Then those global chains of production foster the growth of further financial flows. A corporation paying suppliers, workers, and lenders in half a dozen currencies, and getting revenue in half a dozen different ones, must manage the trajectory of its various necessary hoards with care or suffer big losses. Thus the trade in “derivatives”, which are essentially insurance policies (and, on the flipside, gambles) on the relative movements of exchange rates, interest rates, prices of shares and bonds, etc.
So far as I can find figures, most big transnational corporations use derivatives systematically, but their holdings of derivatives are tiny compared to the vast superstructure of derivative trading which has no direct connection to global production but goes on between banks and other financial enterprises on a world scale. Lapavitsas starts his book by quoting research from Duncan Lindo on derivatives trading, which was about US $12.6 trillion a day in 2010, when world output of goods and services was about $ 0.2 trillion a day, but then says almost nothing about derivatives after page 10 of his book. I don’t know how holdings of derivatives (which are concentrated in relatively few banks which deal on a huge scale) relate to the figures he gives on p.205ff for financial assets held by the financial sector.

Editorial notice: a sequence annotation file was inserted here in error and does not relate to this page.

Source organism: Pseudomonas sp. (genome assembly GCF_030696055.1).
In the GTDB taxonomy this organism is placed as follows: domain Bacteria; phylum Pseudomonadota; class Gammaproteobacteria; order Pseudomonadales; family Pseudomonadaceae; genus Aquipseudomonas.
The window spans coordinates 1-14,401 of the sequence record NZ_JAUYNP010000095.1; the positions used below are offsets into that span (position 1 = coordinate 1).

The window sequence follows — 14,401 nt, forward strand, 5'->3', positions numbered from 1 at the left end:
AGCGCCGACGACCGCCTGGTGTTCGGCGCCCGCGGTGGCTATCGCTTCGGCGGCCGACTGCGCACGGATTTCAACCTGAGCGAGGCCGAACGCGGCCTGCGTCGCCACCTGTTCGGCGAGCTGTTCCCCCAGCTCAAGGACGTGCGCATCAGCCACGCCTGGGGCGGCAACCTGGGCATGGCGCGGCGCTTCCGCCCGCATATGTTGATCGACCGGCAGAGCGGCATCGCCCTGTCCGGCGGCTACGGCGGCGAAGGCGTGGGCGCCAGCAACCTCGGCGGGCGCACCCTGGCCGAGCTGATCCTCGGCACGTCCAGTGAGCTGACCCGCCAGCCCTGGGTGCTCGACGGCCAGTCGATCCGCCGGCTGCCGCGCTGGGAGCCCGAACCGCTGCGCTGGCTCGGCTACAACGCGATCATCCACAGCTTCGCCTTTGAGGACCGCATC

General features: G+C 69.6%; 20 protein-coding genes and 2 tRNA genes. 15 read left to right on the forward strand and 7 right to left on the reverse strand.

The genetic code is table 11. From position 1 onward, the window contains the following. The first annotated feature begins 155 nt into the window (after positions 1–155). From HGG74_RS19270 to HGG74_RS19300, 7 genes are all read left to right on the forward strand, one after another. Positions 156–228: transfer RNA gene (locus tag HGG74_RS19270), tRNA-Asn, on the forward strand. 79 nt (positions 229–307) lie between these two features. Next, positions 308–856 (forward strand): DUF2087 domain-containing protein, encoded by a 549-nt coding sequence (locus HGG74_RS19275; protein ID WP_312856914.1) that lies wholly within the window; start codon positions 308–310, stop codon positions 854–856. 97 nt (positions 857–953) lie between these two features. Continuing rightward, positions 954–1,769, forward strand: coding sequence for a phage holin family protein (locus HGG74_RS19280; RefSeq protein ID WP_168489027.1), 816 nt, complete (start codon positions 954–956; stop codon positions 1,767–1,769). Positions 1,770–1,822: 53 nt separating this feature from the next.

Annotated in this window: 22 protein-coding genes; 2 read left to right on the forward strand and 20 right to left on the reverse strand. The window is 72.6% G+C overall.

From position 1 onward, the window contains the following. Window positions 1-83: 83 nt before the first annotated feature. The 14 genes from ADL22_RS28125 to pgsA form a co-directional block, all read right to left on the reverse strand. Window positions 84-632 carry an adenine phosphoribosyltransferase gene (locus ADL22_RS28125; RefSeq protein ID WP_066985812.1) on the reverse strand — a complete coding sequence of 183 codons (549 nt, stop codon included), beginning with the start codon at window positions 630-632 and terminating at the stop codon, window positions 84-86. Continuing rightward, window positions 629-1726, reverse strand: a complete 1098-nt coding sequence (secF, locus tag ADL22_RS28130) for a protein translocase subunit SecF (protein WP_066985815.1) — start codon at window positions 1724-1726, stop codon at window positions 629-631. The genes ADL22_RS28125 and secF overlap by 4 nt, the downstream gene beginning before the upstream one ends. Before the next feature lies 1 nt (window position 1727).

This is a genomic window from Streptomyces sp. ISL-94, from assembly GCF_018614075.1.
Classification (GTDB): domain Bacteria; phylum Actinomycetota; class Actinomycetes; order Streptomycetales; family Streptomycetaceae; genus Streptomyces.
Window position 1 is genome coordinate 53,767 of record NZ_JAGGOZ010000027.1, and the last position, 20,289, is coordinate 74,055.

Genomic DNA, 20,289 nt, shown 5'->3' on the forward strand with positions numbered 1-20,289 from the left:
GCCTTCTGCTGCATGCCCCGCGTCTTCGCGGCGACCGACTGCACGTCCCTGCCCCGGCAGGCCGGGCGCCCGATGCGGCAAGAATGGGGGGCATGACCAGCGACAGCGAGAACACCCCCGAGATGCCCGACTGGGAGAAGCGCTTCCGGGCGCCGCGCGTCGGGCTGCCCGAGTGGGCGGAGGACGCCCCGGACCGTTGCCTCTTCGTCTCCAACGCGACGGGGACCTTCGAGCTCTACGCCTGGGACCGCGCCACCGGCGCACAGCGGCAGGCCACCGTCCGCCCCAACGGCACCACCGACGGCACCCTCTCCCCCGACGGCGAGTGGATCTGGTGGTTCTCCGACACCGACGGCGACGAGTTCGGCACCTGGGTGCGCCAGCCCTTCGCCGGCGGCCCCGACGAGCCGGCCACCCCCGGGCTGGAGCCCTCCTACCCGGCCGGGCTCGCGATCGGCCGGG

Oddly, in a way, one of the four dimensions by which Lapavitsas defines financialisation is that “non-financial enterprises have become relatively more remote from banks and other financial institutions” (p.4). The other three are that banks have reoriented, for profit, to fees and cuts on financial trading, rather than straightforward interest income; that banks draw more on household money; and that households have become more financialised.
Lapavitsas means that non-financial enterprises rely more on their own retained profits to finance investment than on borrowing on the market. That is a long-standing trend, from before the 1970s but continuing, and it undermines the claim by the apologists of high finance that their work is necessary to give productive capitalists the access to credit they need in order to get off the ground.